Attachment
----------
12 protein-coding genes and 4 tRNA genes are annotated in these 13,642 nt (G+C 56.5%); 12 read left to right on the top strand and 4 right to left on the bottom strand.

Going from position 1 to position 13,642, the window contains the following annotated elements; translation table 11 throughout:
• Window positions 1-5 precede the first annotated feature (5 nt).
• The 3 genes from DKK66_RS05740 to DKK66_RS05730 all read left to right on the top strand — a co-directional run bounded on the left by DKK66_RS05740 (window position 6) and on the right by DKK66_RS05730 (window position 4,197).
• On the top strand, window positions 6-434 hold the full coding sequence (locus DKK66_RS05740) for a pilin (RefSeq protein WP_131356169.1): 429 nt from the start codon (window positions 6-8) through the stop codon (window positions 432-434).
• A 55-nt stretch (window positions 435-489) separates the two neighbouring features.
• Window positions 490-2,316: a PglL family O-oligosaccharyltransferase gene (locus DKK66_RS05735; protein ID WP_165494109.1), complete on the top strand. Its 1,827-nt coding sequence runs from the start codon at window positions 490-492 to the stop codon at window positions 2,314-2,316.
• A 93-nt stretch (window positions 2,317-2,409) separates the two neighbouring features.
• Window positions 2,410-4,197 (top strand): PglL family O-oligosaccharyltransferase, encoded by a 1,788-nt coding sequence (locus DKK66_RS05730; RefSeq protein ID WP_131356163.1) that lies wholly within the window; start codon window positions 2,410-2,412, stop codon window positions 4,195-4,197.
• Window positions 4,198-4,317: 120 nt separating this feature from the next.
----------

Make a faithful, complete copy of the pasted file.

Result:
12 protein-coding genes and 4 tRNA genes are annotated in these 13,642 nt (G+C 56.5%); 12 read left to right on the top strand and 4 right to left on the bottom strand.

Going from position 1 to position 13,642, the window contains the following annotated elements; translation table 11 throughout:
• Window positions 1-5 precede the first annotated feature (5 nt).
• The 3 genes from DKK66_RS05740 to DKK66_RS05730 all read left to right on the top strand — a co-directional run bounded on the left by DKK66_RS05740 (window position 6) and on the right by DKK66_RS05730 (window position 4,197).
• On the top strand, window positions 6-434 hold the full coding sequence (locus DKK66_RS05740) for a pilin (RefSeq protein WP_131356169.1): 429 nt from the start codon (window positions 6-8) through the stop codon (window positions 432-434).
• A 55-nt stretch (window positions 435-489) separates the two neighbouring features.
• Window positions 490-2,316: a PglL family O-oligosaccharyltransferase gene (locus DKK66_RS05735; protein ID WP_165494109.1), complete on the top strand. Its 1,827-nt coding sequence runs from the start codon at window positions 490-492 to the stop codon at window positions 2,314-2,316.
• A 93-nt stretch (window positions 2,317-2,409) separates the two neighbouring features.
• Window positions 2,410-4,197 (top strand): PglL family O-oligosaccharyltransferase, encoded by a 1,788-nt coding sequence (locus DKK66_RS05730; RefSeq protein ID WP_131356163.1) that lies wholly within the window; start codon window positions 2,410-2,412, stop codon window positions 4,195-4,197.
• Window positions 4,198-4,317: 120 nt separating this feature from the next.